War in the North Part 1

The isolated northern zone of the mountainous Basque Country was the logical military target for the Nationalists after their failure to cut short the war by capturing Madrid. To resist this threat, the Basque nationalists and their left wing allies had raised 46 battalions, of which half were Basque and the rest UGT, CNT, communist or republican units. These formations were reinforced by 10 regular army battalions from Asturias and Santander, and organised into the Republic's Army of the North. However, the major problem faced by the Army of the North was the lack of weapons.

The Basques were blockaded by the Nationalist battleship Espana, the cruiser Almirante Cervera and the destroyer Velasco. The Basques had only one ancient destroyer and two barely serviceable submarines. They improvised by mounting 101mm guns from the battleship Jaime I on four deep sea fishing vessels.

On 5th March 1937 the Nationalist cruiser Canarias was spotted off the mouth of the River Nervion with a small vessel she had captured. Basque shore batteries opened fire immediately to drive her off, and then the armed trawlers arrived on the scene. One of the trawlers nipped around the cruiser and made off with her prize, while the other two engaged the much more heavily armed cruiser. One trawler caught fire and made for the shelter of the shore batteries, but the crew of the trawler Nabara continued the attack and fought on into the night, until all ammunition was exhausted and the trawler sank.

The Nationalist ground force was based on the Navarre Division of four Carlist brigades. In addition the Nationalists had moved up Coppi's Black Arrows division with 8000 Spanish infantry commanded by Italian officers and supported by Italian tankettes. In this mountainous area however the Condor Legion was the Nationalists biggest advantage. The thin coastal strip allowed the defenders little warning of air raids, while the terrain greatly restricted their choice of airfields from which defending fighters could be scrambled. The Basques had only a minute fighter force anyway, so the Condor Legion was able to risk the vulnerable He-51 biplanes as ground attack aircraft.

The Nationalist offensive against the Army of the North began on 31st March. The Nationalists showed from the first day that they intended to make use of their crushing air superiority. The town of Durango, behind the front line, was bombed in relays by the heavy Junkers 52s. It had no air defences nor any form of military presence. A church was bombed during mass, killing 14 nuns, the officiating priest and most of the congregation. The objective of the raid was to block the roads through the town with rubble and refugees, but that doesn't explain why He-51 fighters were strafing the fleeing civilians. The Nationalist General Quiepo de Llano stated on Seville Radio that 'our planes bombed military objectives in Durango, and later communists and socialists locked up the priests and nuns, shooting without pity and burning the churches'.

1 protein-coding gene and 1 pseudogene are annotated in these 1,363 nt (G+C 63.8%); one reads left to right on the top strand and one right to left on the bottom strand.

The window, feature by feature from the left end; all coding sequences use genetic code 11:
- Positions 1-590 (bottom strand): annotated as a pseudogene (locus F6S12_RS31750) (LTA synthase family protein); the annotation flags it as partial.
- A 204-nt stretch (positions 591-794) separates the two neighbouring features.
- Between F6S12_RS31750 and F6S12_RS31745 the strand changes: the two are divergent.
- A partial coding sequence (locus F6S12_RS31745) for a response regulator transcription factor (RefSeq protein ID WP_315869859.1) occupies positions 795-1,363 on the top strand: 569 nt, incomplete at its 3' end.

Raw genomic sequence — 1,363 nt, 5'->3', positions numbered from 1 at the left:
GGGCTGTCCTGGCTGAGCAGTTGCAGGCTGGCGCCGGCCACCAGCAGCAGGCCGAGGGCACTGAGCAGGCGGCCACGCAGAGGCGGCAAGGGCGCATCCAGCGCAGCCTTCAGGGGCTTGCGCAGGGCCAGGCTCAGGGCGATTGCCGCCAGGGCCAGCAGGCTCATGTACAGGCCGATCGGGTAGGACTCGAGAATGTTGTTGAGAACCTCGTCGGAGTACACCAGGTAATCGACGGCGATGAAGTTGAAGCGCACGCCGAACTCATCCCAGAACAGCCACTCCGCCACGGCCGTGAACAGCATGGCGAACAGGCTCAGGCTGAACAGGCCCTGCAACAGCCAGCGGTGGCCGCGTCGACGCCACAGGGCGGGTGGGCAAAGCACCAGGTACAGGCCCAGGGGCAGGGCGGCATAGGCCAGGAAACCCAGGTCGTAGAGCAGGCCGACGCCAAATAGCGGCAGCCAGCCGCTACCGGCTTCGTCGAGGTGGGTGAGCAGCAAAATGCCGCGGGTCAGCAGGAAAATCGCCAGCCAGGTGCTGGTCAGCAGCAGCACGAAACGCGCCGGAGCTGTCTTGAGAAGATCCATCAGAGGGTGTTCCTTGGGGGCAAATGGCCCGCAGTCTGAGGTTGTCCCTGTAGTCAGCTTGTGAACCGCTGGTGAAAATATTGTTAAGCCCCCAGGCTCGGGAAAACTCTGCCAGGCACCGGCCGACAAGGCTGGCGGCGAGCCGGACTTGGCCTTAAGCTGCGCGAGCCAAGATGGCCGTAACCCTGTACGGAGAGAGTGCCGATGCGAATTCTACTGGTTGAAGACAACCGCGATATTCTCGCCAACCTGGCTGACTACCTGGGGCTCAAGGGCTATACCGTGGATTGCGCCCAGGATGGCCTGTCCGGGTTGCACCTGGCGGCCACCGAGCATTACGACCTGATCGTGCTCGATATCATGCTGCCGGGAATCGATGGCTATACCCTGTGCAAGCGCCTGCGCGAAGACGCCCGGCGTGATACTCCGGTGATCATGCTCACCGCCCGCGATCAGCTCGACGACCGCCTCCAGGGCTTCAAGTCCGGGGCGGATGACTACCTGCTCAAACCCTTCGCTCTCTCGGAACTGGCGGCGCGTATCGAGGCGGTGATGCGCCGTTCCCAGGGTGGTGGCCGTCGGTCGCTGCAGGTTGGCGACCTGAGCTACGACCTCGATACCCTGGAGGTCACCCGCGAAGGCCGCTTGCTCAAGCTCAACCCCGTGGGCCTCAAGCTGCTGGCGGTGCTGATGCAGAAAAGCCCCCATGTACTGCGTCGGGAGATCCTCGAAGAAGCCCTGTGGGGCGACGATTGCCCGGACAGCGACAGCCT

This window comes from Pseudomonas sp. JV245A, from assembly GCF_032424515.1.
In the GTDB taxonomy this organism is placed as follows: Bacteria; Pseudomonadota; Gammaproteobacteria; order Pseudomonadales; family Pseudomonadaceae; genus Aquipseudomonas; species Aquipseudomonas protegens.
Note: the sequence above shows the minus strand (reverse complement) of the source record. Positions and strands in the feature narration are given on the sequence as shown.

The three mountains of Albertia, Maroto and Jacinto, where the Basques were well dug in, were the other target of the day. After the heavy bombardment and in the mountain mist, the defending Basques hardly knew what had hit them before they were overrun by red bereted Carlists screaming their war cry of 'Viva Cristo Rey!'. Reserves could not be brought up because of air strikes on all communications leading to the front. The barrages had also cut field telephone wires from the forward positions.

The Basques managed to hold their right flank for eight weeks, delaying the Nationalists, but two other mountains were lost the next day, while air attacks smashed a hole in the front. The Basques were demoralised by this overwhelming air power. They could fight back against the fierceness of a Carlist infantry attack but they had neither antiaircraft guns nor fighter cover. The Nationalists paused on 4th April, despite protests from their Condor Legion advisers. Bad weather than grounded Nationalist aircraft and gave the Basques time to reorganise. On the 6th the Nationalists announced a blockade of Republican ports. The same day the cruiser Almirante Cerveza, with the moral support of the German pocket battleship Deutschland nearby, stopped a British merchantman. However, the destroyers HMS Blanche and HMS Brazen of the British destroyer flotilla assigned to the Bay of Biscay raced up, and the cargo ship was allowed into Bilbao.

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